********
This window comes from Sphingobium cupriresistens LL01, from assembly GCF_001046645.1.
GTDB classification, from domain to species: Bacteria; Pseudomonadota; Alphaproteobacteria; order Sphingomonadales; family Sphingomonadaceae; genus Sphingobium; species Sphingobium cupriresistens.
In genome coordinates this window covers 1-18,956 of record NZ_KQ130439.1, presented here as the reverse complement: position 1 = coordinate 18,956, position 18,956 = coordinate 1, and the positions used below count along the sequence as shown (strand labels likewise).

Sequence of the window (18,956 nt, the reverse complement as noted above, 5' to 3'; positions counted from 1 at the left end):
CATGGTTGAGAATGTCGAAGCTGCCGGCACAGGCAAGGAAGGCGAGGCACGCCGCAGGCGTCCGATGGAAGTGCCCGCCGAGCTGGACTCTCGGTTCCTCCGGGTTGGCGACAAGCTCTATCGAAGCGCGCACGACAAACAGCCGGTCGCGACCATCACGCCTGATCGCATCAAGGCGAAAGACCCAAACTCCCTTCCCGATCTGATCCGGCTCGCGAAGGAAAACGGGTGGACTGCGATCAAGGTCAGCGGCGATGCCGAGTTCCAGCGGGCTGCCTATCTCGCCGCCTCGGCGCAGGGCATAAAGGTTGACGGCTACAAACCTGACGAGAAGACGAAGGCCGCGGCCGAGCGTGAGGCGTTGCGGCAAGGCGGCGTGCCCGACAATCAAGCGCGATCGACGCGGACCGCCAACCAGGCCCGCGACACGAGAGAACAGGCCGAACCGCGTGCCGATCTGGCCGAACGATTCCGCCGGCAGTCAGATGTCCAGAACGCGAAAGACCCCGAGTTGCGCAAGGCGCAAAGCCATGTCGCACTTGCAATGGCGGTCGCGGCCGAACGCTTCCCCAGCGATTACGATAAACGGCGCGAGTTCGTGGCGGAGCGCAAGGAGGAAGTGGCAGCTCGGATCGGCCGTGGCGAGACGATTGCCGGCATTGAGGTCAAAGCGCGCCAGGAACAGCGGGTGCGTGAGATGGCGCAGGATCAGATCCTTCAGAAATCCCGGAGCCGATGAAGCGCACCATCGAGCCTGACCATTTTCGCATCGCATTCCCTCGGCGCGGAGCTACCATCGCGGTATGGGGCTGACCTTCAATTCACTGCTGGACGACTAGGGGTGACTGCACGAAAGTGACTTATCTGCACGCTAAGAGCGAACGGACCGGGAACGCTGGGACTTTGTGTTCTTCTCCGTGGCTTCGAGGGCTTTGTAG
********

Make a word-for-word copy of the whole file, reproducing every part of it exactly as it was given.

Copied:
This window comes from Sphingobium cupriresistens LL01, from assembly GCF_001046645.1.
GTDB classification, from domain to species: Bacteria; Pseudomonadota; Alphaproteobacteria; order Sphingomonadales; family Sphingomonadaceae; genus Sphingobium; species Sphingobium cupriresistens.
In genome coordinates this window covers 1-18,956 of record NZ_KQ130439.1, presented here as the reverse complement: position 1 = coordinate 18,956, position 18,956 = coordinate 1, and the positions used below count along the sequence as shown (strand labels likewise).

Sequence of the window (18,956 nt, the reverse complement as noted above, 5' to 3'; positions counted from 1 at the left end):
CATGGTTGAGAATGTCGAAGCTGCCGGCACAGGCAAGGAAGGCGAGGCACGCCGCAGGCGTCCGATGGAAGTGCCCGCCGAGCTGGACTCTCGGTTCCTCCGGGTTGGCGACAAGCTCTATCGAAGCGCGCACGACAAACAGCCGGTCGCGACCATCACGCCTGATCGCATCAAGGCGAAAGACCCAAACTCCCTTCCCGATCTGATCCGGCTCGCGAAGGAAAACGGGTGGACTGCGATCAAGGTCAGCGGCGATGCCGAGTTCCAGCGGGCTGCCTATCTCGCCGCCTCGGCGCAGGGCATAAAGGTTGACGGCTACAAACCTGACGAGAAGACGAAGGCCGCGGCCGAGCGTGAGGCGTTGCGGCAAGGCGGCGTGCCCGACAATCAAGCGCGATCGACGCGGACCGCCAACCAGGCCCGCGACACGAGAGAACAGGCCGAACCGCGTGCCGATCTGGCCGAACGATTCCGCCGGCAGTCAGATGTCCAGAACGCGAAAGACCCCGAGTTGCGCAAGGCGCAAAGCCATGTCGCACTTGCAATGGCGGTCGCGGCCGAACGCTTCCCCAGCGATTACGATAAACGGCGCGAGTTCGTGGCGGAGCGCAAGGAGGAAGTGGCAGCTCGGATCGGCCGTGGCGAGACGATTGCCGGCATTGAGGTCAAAGCGCGCCAGGAACAGCGGGTGCGTGAGATGGCGCAGGATCAGATCCTTCAGAAATCCCGGAGCCGATGAAGCGCACCATCGAGCCTGACCATTTTCGCATCGCATTCCCTCGGCGCGGAGCTACCATCGCGGTATGGGGCTGACCTTCAATTCACTGCTGGACGACTAGGGGTGACTGCACGAAAGTGACTTATCTGCACGCTAAGAGCGAACGGACCGGGAACGCTGGGACTTTGTGTTCTTCTCCGTGGCTTCGAGGGCTTTGTAG